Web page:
Customers claim Lowcountry contractor left them out over $100,000
CHARLESTON, S.C. (WCSC) - A construction business that worked on projects throughout the Lowcountry is facing multiple lawsuits after customers claim the work was never completed or was completed incorrectly.
Ninja Renovation, owned by Scott and Megan Eller, BJ Robert Woods, and Kasey Dennis, began operating in 2022. After a 20-year friendship, Scott and Woods decided to team up, with Scott operating exterior jobs after owning Ninja Exteriors, and Woods operating interior projects.
Customers from Goose Creek, Summerville, Charleston, and Moncks Corner signed contracts with Ninja Renovation throughout 2022. Once customers signed their contracts, they claim the work took much longer than expected, work was never completed, or work was done incorrectly.
Depending on the project size, deposits ranged from $3,000 to $20,000. Kayla and Brian Greene first signed with Ninja Exteriors, meeting Scott, on March 1, 2022, to replace flooring on their bottom porch.
The Greene’s signed another contract with Ninja Renovation Group on May 10, issuing a check for $20,538.11, with Scott claiming the project would take 10 business days, according to Kayla. Crews visited the Greene house for months with city inspections failing, delays and improper installation.
“He said he could get it done; he didn’t get it done. He blamed his crew, he blamed supply issues, COVID, all of it.” Kayla says. “We understood, you know, people get sick and stuff, but we couldn’t leave our house for a year. We couldn’t use our front porch for a year; all of this was exposed for the longest time.”
After months of replacing materials that were installed incorrectly, for example using indoor pine wood on an outdoor project, Kayla says the project is still not completed.
“He’s been on this project so long that he has seen my kids born and walk basically. The amount of stress we’ve only got, we only went away from the house once this past year,” Kayla says.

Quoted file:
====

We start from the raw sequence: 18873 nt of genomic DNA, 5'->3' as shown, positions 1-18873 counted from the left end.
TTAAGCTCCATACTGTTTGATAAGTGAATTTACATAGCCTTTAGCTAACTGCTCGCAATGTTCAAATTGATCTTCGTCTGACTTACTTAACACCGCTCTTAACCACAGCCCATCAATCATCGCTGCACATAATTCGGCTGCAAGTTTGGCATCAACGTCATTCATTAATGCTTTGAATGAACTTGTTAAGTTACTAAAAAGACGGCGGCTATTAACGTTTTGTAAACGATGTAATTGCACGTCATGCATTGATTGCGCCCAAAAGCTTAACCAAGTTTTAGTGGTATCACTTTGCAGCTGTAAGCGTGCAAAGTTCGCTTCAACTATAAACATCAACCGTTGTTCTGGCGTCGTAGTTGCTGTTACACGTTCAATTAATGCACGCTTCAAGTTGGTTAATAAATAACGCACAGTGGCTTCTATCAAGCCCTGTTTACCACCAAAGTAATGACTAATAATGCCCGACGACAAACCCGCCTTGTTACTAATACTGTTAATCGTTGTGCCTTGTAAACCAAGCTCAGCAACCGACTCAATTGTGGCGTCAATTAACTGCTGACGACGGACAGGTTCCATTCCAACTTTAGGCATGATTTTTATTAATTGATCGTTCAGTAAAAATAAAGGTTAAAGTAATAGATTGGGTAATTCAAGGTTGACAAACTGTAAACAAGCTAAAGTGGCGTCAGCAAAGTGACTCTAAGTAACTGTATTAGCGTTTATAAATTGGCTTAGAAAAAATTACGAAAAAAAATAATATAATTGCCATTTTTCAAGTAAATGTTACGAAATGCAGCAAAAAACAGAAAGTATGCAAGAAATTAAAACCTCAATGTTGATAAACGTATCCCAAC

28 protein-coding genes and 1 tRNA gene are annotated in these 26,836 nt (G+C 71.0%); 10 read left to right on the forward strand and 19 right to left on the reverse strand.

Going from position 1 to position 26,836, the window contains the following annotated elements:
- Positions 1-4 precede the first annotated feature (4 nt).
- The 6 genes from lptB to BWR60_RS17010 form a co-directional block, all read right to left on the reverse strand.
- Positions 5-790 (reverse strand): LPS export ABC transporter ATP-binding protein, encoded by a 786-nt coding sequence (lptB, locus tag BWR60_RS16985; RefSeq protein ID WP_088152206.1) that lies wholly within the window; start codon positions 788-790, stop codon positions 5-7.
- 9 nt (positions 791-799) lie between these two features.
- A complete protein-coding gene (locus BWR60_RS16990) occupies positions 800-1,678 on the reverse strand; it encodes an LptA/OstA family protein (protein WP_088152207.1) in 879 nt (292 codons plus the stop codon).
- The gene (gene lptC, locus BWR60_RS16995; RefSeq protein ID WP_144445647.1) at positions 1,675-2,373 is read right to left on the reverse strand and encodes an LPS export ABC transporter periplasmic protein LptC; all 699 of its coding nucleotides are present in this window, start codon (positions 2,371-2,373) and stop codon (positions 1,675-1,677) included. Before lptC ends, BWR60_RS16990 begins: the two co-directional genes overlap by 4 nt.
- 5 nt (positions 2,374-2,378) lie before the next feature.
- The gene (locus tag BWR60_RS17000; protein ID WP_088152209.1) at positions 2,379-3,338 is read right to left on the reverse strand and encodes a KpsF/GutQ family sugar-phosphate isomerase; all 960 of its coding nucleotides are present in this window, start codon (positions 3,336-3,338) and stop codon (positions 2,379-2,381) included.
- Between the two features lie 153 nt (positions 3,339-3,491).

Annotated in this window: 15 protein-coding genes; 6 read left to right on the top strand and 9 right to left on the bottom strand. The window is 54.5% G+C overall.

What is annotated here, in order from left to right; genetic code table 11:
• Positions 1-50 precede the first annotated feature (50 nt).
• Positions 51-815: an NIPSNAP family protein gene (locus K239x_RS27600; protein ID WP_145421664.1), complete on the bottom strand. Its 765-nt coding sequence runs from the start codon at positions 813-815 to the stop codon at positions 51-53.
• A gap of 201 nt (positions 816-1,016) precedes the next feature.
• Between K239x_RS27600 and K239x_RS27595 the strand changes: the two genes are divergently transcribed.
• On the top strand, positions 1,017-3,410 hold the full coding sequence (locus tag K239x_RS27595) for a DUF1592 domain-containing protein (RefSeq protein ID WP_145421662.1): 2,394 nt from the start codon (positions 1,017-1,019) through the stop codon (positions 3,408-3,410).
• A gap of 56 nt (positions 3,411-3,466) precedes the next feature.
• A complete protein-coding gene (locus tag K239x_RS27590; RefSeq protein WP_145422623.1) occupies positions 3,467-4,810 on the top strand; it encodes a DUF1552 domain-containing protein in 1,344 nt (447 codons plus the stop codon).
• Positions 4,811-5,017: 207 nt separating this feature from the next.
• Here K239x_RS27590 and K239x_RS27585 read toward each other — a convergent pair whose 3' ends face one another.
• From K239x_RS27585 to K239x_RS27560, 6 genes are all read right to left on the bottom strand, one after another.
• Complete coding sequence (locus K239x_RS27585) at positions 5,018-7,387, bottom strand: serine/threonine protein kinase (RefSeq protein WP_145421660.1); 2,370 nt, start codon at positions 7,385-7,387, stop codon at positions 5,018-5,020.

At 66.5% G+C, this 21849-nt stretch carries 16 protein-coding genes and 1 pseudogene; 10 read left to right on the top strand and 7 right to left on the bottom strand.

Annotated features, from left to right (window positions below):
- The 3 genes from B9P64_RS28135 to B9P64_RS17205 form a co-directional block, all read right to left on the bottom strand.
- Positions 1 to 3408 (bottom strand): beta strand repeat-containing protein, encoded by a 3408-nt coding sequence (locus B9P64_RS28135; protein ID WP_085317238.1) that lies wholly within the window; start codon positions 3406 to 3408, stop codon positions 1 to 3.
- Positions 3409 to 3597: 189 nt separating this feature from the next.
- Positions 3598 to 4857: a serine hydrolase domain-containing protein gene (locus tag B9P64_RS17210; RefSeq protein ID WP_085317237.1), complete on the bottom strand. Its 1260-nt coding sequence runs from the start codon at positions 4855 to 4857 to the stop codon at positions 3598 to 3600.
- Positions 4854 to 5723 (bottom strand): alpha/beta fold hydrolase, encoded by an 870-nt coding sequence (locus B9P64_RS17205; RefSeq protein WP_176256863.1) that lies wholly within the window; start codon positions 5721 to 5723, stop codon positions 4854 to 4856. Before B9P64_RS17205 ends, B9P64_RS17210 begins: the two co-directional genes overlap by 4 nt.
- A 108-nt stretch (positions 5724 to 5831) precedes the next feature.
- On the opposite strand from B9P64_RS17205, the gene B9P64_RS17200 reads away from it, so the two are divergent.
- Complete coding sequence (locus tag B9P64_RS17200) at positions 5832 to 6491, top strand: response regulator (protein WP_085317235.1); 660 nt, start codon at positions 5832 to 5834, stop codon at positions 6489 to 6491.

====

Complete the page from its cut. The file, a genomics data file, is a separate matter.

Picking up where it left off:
A few customers claim that they only ever dealt with Scott when signing contract agreements and dealing with deposits.
Following her experience, Kayla claims she found other customers on Facebook community pages who had also used Ninja Renovation. Now, with almost a dozen customers accounted for that are out over $100,000, they are asking for the company to take accountability.
“To hear how many people were impacted, it’s so devastating because it’s thousands and thousands of dollars. Then not only that, the amount of time it took for us to take away from work and to accommodate and be here for this, was insane,” Kayla says.
Ninja Renovation is not a credited and has an F rating on the Better Business Bureau. The business still has their license, according to the South Carolina Secretary of State. Woods says that he no longer has any part in the business.
Working for a new business, Level Up Home Improvement, Scott met with Kim Roper for a project on the family’s garage. Signing the contract on March 1, 2023, Scott said the project was supposed to take a week and Roper handed him a check for $3,500.
After trying to reach Scott for the last two months, the project is still not completed.
“He’s very dishonest, and I’m not going to sit here and just keep waiting and play in this waiting game,” Roper says.
She has now turned to other help to complete the project while remaining out thousands of dollars.
“I don’t know if he will have enough money to pay everybody back,” Roper says. “And if you go sit in jail, where are you gonna get the money from?”
Currently, there are three lawsuits in Charleston County against Ninja Renovation, and three more in Berkeley County for breach of contract and bad faith. Another lawsuit, against Level Up and Scott, was filed by Goodrich Construction Management.
Scott and Woods both agreed to phone interviews with Live 5 News, placing blame on one another.
Woods claims the business relationship was terminated on Aug. 7, with all four business owners having equal ownership.
“All the people that he’s [Scott] stolen money from need to get their money back,” Woods says.
Scott claims that he only owned 2% in the business and had no decision-making power. He adds that he did not dissolve the business because Woods and Kasey did not approve.
“I want them to have results,” Scott says. “With that being said, it’s kind of hard when multiple individuals are involved, and the approval is not being granted by side.”
Copyright 2023 WCSC. All rights reserved.